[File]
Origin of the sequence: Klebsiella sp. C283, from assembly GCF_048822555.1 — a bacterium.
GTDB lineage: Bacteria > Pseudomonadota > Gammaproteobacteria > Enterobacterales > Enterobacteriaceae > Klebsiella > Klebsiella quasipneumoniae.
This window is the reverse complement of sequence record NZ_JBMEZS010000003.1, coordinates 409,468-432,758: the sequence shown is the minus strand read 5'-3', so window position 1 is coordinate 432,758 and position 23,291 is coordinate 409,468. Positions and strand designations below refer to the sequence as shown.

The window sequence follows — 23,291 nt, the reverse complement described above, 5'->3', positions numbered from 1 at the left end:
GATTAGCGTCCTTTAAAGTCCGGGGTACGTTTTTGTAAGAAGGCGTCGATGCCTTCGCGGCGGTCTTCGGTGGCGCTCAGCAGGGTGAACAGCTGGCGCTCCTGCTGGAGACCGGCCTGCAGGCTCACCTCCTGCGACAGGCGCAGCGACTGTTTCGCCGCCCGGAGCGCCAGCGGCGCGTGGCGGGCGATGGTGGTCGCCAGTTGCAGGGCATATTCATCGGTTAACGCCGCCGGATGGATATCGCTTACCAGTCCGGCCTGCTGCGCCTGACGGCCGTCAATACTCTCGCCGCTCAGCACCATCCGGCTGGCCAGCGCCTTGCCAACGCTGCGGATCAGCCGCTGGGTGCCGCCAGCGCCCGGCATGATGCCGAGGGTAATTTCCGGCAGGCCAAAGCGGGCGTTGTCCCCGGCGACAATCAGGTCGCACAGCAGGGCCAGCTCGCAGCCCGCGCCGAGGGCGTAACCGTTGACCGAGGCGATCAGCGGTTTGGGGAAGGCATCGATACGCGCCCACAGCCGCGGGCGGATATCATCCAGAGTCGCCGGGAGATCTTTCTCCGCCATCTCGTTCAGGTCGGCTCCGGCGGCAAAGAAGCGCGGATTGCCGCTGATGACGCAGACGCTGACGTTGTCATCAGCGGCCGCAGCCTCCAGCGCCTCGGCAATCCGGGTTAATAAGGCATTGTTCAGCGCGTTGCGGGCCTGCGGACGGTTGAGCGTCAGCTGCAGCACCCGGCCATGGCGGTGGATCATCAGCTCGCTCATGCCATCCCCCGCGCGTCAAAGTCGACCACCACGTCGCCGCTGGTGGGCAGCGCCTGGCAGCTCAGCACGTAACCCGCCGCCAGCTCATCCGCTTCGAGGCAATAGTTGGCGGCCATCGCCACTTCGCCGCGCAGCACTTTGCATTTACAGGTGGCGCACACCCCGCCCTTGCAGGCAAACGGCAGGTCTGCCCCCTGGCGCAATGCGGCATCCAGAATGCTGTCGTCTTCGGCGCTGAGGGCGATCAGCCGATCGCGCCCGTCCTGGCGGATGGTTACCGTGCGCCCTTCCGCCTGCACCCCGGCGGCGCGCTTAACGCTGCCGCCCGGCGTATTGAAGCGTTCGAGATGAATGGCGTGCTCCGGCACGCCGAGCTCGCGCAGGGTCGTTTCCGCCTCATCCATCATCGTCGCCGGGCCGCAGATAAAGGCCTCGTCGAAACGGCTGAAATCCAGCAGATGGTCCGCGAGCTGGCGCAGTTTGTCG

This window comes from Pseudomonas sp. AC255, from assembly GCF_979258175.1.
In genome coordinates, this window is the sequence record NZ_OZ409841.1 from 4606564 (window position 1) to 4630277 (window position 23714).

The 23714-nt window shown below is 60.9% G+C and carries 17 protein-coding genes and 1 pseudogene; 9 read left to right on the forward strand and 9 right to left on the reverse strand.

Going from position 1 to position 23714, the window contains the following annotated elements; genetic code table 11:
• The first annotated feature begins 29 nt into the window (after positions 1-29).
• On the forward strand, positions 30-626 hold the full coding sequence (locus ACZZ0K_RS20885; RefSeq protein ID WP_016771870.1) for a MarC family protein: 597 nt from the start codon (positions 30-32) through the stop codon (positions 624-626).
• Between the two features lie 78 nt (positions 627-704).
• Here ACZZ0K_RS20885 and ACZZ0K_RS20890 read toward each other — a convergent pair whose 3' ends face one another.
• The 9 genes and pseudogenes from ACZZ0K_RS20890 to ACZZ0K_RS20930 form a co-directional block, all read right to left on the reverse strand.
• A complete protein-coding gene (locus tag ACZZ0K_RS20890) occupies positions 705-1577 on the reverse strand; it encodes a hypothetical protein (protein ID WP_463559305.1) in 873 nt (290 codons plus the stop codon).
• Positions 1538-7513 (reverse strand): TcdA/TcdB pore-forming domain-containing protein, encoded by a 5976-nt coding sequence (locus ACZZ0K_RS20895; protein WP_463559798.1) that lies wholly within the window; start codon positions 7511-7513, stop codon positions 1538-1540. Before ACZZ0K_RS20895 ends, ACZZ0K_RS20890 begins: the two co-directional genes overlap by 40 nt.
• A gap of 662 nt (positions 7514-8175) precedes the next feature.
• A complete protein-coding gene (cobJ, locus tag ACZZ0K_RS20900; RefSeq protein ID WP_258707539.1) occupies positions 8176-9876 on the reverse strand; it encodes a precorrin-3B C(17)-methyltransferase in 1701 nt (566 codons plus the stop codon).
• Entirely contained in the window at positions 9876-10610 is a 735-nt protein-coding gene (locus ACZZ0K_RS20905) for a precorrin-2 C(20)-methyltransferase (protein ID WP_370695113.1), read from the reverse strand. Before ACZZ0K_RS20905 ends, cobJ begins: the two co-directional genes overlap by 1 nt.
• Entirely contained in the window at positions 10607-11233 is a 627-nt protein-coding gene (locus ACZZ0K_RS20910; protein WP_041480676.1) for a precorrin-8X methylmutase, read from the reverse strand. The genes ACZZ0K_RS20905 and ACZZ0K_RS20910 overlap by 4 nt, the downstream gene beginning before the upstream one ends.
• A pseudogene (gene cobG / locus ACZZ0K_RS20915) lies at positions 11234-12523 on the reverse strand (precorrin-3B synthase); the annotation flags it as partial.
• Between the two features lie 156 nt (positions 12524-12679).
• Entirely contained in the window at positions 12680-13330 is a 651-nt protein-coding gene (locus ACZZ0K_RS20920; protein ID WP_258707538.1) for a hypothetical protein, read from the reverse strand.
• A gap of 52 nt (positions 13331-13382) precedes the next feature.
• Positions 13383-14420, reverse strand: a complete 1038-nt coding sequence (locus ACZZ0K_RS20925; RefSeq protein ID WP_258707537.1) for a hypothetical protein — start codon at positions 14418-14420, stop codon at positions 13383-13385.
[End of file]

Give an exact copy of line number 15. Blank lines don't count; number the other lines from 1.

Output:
• A complete protein-coding gene (locus tag ACZZ0K_RS20890) occupies positions 705-1577 on the reverse strand; it encodes a hypothetical protein (protein ID WP_463559305.1) in 873 nt (290 codons plus the stop codon).